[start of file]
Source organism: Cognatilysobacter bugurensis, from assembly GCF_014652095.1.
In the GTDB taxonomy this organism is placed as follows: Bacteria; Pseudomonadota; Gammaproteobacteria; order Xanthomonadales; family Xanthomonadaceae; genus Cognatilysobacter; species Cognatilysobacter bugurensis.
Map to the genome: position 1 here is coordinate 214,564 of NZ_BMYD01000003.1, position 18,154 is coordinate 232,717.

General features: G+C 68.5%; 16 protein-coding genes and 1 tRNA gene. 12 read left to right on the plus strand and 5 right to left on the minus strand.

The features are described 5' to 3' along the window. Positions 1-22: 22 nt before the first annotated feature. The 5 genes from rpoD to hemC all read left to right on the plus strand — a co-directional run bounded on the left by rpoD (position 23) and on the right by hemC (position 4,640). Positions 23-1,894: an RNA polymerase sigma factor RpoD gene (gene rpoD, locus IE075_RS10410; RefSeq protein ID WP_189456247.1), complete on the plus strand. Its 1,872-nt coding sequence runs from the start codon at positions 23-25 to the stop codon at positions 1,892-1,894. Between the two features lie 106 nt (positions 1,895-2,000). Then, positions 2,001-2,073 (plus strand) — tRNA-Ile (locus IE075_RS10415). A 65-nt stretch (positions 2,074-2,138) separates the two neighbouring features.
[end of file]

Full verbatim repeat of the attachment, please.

Source organism: Cognatilysobacter bugurensis, from assembly GCF_014652095.1.
In the GTDB taxonomy this organism is placed as follows: Bacteria; Pseudomonadota; Gammaproteobacteria; order Xanthomonadales; family Xanthomonadaceae; genus Cognatilysobacter; species Cognatilysobacter bugurensis.
Map to the genome: position 1 here is coordinate 214,564 of NZ_BMYD01000003.1, position 18,154 is coordinate 232,717.

General features: G+C 68.5%; 16 protein-coding genes and 1 tRNA gene. 12 read left to right on the plus strand and 5 right to left on the minus strand.

The features are described 5' to 3' along the window. Positions 1-22: 22 nt before the first annotated feature. The 5 genes from rpoD to hemC all read left to right on the plus strand — a co-directional run bounded on the left by rpoD (position 23) and on the right by hemC (position 4,640). Positions 23-1,894: an RNA polymerase sigma factor RpoD gene (gene rpoD, locus IE075_RS10410; RefSeq protein ID WP_189456247.1), complete on the plus strand. Its 1,872-nt coding sequence runs from the start codon at positions 23-25 to the stop codon at positions 1,892-1,894. Between the two features lie 106 nt (positions 1,895-2,000). Then, positions 2,001-2,073 (plus strand) — tRNA-Ile (locus IE075_RS10415). A 65-nt stretch (positions 2,074-2,138) separates the two neighbouring features.